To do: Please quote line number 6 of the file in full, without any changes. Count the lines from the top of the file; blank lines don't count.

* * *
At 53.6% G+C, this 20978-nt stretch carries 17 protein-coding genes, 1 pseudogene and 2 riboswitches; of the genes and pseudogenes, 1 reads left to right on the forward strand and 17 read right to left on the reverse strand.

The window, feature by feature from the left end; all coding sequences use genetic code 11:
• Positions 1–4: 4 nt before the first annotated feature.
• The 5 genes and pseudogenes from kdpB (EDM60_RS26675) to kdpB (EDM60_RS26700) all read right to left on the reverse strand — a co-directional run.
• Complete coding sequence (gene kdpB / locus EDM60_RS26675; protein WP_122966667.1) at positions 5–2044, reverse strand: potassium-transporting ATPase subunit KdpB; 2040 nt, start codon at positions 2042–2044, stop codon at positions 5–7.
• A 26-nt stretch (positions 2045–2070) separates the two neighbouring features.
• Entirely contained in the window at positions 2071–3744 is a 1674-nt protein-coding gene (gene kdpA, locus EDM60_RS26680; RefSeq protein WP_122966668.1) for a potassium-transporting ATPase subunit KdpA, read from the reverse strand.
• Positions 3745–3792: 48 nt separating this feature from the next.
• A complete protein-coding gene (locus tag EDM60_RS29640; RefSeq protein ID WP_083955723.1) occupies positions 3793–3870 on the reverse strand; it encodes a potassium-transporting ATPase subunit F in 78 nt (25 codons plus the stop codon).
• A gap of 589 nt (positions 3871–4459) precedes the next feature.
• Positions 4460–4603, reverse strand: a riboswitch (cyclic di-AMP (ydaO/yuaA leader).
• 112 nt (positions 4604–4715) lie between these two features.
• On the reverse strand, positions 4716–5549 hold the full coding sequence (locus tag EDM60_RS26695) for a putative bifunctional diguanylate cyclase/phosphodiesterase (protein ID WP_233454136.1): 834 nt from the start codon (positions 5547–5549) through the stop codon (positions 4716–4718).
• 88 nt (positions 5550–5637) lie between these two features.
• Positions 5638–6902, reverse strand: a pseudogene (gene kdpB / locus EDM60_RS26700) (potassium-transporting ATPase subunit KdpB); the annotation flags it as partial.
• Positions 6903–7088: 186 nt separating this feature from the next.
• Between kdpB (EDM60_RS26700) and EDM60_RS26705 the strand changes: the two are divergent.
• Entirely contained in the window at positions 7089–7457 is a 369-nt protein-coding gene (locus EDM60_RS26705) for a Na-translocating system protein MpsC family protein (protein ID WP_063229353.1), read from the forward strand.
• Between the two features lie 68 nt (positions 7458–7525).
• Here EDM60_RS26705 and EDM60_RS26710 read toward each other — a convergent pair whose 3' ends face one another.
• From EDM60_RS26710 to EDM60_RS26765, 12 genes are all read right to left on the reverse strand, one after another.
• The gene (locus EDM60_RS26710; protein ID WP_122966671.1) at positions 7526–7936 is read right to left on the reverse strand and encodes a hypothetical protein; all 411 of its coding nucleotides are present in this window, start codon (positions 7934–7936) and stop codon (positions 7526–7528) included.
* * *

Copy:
• A 26-nt stretch (positions 2045–2070) separates the two neighbouring features.